Friday, June 08, 2007

Mysterious death just got more mysterious

A few weeks ago, a faculty member here at OHSU was in the History of Medicine Room and mentioned to us that his current office was the site of an old death: the head of toxicology had "keeled over at his desk," according to the story. Who was it?? we asked--but the name of the deceased wasn't known by this particular faculty member. Mostly, he wanted to know who else might have inhabited that office over the course of the last 100 years, and whether anyone else had met their demise in its confines.

Well, this morning, I stumbled across the name of the dead toxicologist, all unexpectedly, going through the materials from the News & Pubs faculty files donation we received last month. In the folder labeled "Aitchison, John P., PhD" I found the following typewritten document:
John P. Aitchison
3710 SW Caldrew Street, Portland
male
born: August 18, 1934
age: 49
associate professor, department of clinical pathology, chief of toxicology
with the handwritten note:
found in his office at approx 6:20 this morning by a lab technician
There are also some mysteriously vague phone message notes included in the folder, and the entire obituary page from the Wednesday, April 6, 1983 Oregonian--which makes NO mention whatsoever of Aitchison's death. Hmmmm...

A search of the online Social Security Death Index is not much more informative:
NAME: JOHN AITCHISON
BIRTH: 18 Aug 1934
DEATH: Apr 1983
LAST RESIDENCE: (not specified)
LAST BENEFIT: (none specified)
ISSUED: California

As it turns out, Aitchison had been born in New Westminster, BC, and educated at UBC, UC Berkeley and UC San Francisco. He joined the University of Oregon Medical School in 1969 as an assistant professor and had achieved the rank of associate professor in 1973. He had been considered an authority in industrial and forensic toxicology.

He is buried in Crescent Grove Cemetery in Tigard, Oregon; the cemetery register lists him as a Mason.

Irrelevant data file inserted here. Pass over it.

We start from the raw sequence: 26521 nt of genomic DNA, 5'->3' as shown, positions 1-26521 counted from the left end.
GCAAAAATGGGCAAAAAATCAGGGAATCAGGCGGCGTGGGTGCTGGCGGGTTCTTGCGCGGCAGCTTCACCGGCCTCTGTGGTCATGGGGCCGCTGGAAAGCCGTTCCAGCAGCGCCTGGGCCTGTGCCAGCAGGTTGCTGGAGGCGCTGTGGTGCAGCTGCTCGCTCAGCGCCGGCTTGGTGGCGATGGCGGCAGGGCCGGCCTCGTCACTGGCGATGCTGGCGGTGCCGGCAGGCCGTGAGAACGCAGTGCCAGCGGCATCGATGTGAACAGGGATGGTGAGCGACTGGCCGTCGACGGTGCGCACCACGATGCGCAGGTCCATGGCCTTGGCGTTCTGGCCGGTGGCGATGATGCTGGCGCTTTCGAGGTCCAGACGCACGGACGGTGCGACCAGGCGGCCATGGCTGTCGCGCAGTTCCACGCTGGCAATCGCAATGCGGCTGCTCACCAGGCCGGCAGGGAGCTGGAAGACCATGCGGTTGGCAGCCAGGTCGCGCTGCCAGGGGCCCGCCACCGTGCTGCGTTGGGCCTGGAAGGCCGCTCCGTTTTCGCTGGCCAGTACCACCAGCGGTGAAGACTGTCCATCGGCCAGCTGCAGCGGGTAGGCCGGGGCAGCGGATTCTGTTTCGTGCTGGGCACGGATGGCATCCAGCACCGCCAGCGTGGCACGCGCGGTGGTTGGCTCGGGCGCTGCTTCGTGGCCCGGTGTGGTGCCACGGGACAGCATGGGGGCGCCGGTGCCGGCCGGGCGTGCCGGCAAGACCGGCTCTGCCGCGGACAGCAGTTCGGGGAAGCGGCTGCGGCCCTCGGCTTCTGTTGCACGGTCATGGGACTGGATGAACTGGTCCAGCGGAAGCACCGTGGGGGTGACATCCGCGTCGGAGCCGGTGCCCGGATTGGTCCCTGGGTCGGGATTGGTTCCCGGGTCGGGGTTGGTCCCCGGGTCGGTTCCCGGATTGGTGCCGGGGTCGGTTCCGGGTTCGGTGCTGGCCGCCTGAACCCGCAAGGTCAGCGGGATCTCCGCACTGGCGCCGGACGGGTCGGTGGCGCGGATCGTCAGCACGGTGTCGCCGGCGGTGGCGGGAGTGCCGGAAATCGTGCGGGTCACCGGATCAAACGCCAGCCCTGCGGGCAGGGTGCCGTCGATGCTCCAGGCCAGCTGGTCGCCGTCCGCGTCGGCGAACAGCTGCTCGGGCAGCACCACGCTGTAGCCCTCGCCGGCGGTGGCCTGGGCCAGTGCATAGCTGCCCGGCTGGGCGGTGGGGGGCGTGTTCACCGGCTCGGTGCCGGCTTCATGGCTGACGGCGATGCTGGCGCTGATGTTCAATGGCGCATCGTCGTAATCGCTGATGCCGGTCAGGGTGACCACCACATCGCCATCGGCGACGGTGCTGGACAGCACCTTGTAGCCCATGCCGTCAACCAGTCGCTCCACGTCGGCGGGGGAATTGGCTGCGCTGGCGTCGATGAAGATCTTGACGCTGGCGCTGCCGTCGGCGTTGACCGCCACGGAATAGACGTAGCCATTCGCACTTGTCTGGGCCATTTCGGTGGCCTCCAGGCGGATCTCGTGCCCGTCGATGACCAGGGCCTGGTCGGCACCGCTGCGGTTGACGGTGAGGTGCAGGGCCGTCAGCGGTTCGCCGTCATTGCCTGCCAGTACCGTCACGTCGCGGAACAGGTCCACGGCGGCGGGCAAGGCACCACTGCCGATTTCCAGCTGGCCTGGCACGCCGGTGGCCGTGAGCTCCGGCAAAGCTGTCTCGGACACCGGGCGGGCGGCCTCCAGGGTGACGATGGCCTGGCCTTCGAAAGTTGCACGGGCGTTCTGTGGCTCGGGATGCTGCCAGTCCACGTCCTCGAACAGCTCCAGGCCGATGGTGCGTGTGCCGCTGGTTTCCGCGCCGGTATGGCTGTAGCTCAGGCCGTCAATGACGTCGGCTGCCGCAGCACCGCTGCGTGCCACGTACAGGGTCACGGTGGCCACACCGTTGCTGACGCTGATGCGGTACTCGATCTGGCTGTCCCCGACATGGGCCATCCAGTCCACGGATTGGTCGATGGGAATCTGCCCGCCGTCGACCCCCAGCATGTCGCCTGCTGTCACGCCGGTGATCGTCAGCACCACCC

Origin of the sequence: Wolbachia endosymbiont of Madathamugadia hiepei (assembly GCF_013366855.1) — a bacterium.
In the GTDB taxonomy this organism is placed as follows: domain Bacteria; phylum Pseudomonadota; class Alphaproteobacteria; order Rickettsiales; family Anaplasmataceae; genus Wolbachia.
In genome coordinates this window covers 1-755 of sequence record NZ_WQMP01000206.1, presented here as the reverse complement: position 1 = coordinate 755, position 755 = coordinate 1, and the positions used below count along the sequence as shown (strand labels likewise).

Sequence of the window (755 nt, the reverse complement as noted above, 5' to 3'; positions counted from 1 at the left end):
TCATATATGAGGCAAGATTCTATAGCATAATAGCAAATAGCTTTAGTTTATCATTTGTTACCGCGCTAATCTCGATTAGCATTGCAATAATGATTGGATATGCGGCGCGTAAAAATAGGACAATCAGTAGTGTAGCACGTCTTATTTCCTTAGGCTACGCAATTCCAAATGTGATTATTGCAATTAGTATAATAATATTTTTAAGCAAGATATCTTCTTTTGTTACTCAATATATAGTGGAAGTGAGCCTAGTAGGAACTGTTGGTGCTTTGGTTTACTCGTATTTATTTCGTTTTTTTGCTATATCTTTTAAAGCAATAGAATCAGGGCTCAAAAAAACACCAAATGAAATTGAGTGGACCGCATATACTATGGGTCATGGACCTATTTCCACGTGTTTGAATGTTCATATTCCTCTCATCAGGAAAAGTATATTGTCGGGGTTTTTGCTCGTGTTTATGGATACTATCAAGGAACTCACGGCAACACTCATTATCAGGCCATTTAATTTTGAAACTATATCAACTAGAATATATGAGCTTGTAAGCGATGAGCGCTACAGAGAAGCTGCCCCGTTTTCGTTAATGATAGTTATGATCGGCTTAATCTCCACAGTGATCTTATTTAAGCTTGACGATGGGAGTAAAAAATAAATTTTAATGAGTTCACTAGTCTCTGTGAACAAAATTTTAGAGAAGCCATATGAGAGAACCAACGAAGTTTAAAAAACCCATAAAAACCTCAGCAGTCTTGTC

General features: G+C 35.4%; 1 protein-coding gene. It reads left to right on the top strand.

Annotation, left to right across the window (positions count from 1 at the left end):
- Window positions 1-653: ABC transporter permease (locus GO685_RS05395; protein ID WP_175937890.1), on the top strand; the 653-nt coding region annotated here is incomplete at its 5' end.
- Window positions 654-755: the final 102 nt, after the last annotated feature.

I can only begin to wonder whether he was the victim, inadvertent or intentional, of the substances he studied. The mystery lingers for the next researcher...

Thursday, June 07, 2007

Thousands more words


If a picture is worth a thousand words, we just received a nice, long essay from two emeritus professors here at OHSU, Drs. Joseph and Ruth Matarazzo. Preparing for a celebration to mark Joe's official retirement from the Dept. of Behavioral Neuroscience, the duo had several photographs from their personal collection digitized. Afterwards, they kindly agreed to donate these files to the Historical Image Collection, to be available in perpetuity for future historians (well, in relative perpetuity--after we print them all out onto paper, of course).

Shown here is a collage of some of the photographs showing Joe at various times in his life, as sailor, fisherman, family man, parachutist. We have very few photo collections that illustrate in any meaningful way the lives that our faculty and graduates lead outside of medicine--Herbert Merton Greene's Collection really being the only other that comes to mind--and we are delighted to have this new addition!

When Dr. Joe Matarazzo was named the year's Outstanding Scientist by the Oregon Academy of Science in 2003, it was noted that:
Matarazzo established the nation's first medical psychology department, serving as the OHSU department's chairman from 1957 to 1996. His primary research interests are behavioral cardiology and neuropsychology. Matarazzo's research on the Wechsler Adult Intelligence Scale has had "an important impact on this venerable and still-leading instrument for measuring intelligence," according to the OAS.

Wednesday, June 06, 2007

Lectures online

A quick notice to those of you who were unable to attend the May 18 History of Medicine Society Lecture: Michael Bliss' talk "An American Epic: Harvey Cushing and the Founding of Neurosurgery" is now available as a streaming video on our lectures website.

There, you will also find the complete schedule for the 2007-2008 season of lectures, which will start off with a bang on Friday, October 12, as J. Bruce Beckwith delivers his talk on the history of descriptive teratology. Beckwith is credited with, among other things, being the first to define SIDS, or Sudden Infant Death Syndrome.

Now, back to our regularly scheduled daily madness here....

Tuesday, June 05, 2007

Historical interviews now available

We have just received from cataloging a set of video interviews exploring the history of the OHSU School of Medicine, originally created for the School's centennial in 1987. Available in DVD, VHS, and (for those tech museum folks out there!) U-Matic, the three-part series Centennial interview, 100 Years: Reflections includes: